WALSENBURG – At the invitation of Spanish Peaks Regional Health Center (SPRHC), Colorado STRIDES, a program of the Colorado Rural Health Center (CRHC), facilitated the third of four meetings designed to assess community health needs in the Spanish Peaks Regional Health Center service area on Monday, Nov 14.
At this public meeting, Colorado STRIDES Program Manager, Clint Cresawn, provided attendees with a report outlining results of the community survey designed to measure Huerfano County residents’ satisfaction and utilization of the hospital, as well as a SWOT (Strengths, Weaknesses, Opportunities, Threats) Analysis, examining health, healthcare, and healthy living in Huerfano County.
A key finding of the survey was that over 77 percent of respondents who had used SPRHC services were satisfied with the care received there, citing good quality of care, good customer service, and convenience. This positive feedback is reflective of the work SPRHC has been doing in becoming a Patient Centered Medical Home.
At the National Rural Health Association’s Annual Rural Health Clinic and Critical Access Hospital conference in Kansas City, MO this year, SPRHC President and CEO, Todd Oberheu, and CIO, Bill Bolt, presented information on their facility’s journey to attaining recognition as a Patient Centered Medical Home (PCMH). Through passing various standards in areas such as enhancing care access and continuity, managing and coordinating patient care, and community support, SPRHC was the first Critical Access Hospital in Colorado to gain PCMH recognition from the National Committee on Quality Assurance (NCQA). Being an NCQA PCMH recognized practice denotes SPRHC’s achievements in providing accessible, family-centered, continuous care that recognizes the patient as a whole person.
However, the survey also showed that of respondents who had not used SPRHC services, the majority had gone to Pueblo for care. Cresawn noted that while some out-of-county referrals for specialty care are appropriate, when Huerfano County residents take their healthcare dollars out-of-county for services provided in the county, they also tend to take dollars used for shopping, eating out, and lodging. This healthcare “leakage” has a negative impact on the local economy, affecting not only the hospital, but also businesses that hospital employees frequent.
During the second portion of the meeting, participants reviewed demographic, economic, survey, and health data associated with the assessment in order to make recommendations to the hospital regarding how it could better serve the needs of the county. Some of the recommendations are as follows:
• Recommendations to hospital
A desire for more holistic wellness and preventative care, focusing on the body, mind, and spirit. Although wellness is a “burning question” for adults and elders, there is currently a lack of resources – at an infrastructure level, a community level, and a personal level – to address this issue.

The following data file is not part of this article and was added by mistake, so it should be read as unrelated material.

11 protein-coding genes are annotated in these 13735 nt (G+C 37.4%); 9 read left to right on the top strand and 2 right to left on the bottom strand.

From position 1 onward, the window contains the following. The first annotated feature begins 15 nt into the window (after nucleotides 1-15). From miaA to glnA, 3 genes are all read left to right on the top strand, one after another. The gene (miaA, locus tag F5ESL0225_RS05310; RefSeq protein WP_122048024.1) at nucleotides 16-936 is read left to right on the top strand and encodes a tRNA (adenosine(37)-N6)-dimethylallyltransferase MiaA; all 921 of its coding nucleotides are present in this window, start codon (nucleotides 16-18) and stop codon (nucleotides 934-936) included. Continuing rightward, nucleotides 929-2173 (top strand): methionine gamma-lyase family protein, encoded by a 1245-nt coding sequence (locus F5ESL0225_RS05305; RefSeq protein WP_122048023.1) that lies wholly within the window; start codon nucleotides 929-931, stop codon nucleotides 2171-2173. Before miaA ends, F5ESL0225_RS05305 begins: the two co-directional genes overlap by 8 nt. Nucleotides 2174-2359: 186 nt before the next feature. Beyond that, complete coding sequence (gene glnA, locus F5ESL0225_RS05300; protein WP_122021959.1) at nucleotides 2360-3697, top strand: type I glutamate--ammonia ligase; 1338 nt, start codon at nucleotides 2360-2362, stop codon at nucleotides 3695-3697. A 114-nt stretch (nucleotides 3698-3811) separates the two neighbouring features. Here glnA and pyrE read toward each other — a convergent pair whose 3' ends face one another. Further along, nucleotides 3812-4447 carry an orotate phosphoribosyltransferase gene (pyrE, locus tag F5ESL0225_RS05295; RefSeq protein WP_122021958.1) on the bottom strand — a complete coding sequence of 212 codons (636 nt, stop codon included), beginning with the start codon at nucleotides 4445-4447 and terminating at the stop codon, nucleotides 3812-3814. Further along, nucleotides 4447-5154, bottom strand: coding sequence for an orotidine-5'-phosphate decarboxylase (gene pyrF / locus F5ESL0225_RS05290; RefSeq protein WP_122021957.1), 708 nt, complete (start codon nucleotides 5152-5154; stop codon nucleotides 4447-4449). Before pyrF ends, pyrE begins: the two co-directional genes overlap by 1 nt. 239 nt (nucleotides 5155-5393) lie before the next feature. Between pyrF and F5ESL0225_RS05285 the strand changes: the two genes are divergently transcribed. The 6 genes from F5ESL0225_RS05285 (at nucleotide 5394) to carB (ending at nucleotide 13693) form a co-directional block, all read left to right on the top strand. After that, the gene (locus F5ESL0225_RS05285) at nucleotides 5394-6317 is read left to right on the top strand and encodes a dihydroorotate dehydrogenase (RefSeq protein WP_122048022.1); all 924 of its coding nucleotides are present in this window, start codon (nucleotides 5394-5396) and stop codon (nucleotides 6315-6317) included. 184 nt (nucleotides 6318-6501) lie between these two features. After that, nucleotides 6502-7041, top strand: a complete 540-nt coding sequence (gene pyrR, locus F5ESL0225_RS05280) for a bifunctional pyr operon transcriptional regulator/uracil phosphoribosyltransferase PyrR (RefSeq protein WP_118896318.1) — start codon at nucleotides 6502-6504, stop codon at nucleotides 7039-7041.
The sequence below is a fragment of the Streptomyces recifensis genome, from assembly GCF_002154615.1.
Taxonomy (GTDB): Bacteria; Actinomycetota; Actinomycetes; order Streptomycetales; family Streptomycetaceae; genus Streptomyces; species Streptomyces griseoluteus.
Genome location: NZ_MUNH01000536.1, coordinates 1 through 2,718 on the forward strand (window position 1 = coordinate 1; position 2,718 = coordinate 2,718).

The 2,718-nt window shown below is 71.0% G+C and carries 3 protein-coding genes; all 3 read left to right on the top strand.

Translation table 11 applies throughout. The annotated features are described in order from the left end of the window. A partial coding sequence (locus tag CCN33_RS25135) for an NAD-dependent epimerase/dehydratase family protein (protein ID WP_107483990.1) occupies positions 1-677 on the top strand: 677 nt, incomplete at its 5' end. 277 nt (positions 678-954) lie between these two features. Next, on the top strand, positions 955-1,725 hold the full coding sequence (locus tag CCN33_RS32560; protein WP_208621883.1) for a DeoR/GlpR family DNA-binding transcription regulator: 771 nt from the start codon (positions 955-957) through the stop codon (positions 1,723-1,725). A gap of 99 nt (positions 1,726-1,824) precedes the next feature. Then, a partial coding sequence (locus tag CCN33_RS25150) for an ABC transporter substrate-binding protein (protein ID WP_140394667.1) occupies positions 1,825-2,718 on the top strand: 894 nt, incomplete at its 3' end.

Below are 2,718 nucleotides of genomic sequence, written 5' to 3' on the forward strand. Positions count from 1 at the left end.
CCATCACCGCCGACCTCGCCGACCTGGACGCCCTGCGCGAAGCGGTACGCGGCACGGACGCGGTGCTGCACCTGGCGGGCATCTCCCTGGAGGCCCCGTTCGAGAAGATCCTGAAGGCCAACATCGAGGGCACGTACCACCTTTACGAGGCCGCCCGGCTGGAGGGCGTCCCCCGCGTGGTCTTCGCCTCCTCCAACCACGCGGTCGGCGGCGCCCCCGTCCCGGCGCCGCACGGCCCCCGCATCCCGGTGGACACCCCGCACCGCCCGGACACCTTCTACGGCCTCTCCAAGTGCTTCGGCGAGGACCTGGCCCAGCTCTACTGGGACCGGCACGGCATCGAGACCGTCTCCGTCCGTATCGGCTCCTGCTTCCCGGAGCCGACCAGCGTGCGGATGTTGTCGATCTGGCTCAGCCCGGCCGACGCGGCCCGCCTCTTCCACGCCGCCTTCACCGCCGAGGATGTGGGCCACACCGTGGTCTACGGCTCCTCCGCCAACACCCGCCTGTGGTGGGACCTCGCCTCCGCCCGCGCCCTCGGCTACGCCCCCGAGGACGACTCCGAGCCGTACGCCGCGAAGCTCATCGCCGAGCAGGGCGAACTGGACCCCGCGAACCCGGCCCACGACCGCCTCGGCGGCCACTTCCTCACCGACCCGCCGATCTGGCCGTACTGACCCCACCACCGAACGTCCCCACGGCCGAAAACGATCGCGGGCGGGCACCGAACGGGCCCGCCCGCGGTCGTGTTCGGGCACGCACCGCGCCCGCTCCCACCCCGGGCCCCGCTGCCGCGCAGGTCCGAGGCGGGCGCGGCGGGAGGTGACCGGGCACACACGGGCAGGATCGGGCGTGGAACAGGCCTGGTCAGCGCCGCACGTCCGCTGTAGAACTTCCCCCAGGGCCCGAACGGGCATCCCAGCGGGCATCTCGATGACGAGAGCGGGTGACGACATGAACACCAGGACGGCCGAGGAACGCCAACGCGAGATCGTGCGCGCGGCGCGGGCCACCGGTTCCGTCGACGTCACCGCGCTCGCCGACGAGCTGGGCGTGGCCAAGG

• Investigate bringing in holistic providers
Spearhead an initiative to explore a holistic wellness program.
• Spearhead health education classes for Huerfano County Support and publicize the existence of LiveWell Huerfano.
• Look to collaborate with LiveWell Huerfano
The tensions between economic development (including unemployment and job creation) and environmental protection.
It is difficult to balance job and wealth creation with environmental impacts of industry.
Be proactive in planning for the healthcare needs of the community, including consideration of possible environmental impacts and special health needs of possible future industry and its resulting workforce .
The connection between the economy and elder care, including assisted living and skilled nursing.
The aging population in Huerfano County wants to age in the community safely. However, since the closure of the Walsenburg Care Center (and related loss of jobs) the only facility in the county is the veterans’ nursing home, which is not available to all residents. There is a lack of other elder care providers.
• Take a leadership role in developing – or recruiting into the community – a facility that will provide assisted living and nursing home care.
• Shortage of healthcare providers (and resulting lack of healthcare services and continuity of care), including medical, dental, and mental health extensive pressure on providers to serve above and beyond urban expectations.
• Explore new ways to inform residents about specialists who are available.
• Explore involving the community in a recruitment and retention committee on a trial basis, perhaps for one year.
The fourth and final public meeting will be held on Monday, December 12 at 6 pm at the La Veta Community Center on East Ryus Avenue. A light dinner will be served.
Oberheu, President and CEO of the hospital, will respond to the community’s recommendations.
Colorado Rural Health Center has a diverse and inclusive statewide constituency of over 3,500 people and organizations. CRHC collaborates with a variety of partner organizations, such as public and private sector corporations, government agencies, foundations, hospitals, and other health facilities. For more information visit www.coruralhealth.org, call 303-832-7493, or call toll free 800-851-6782 from rural Colorado.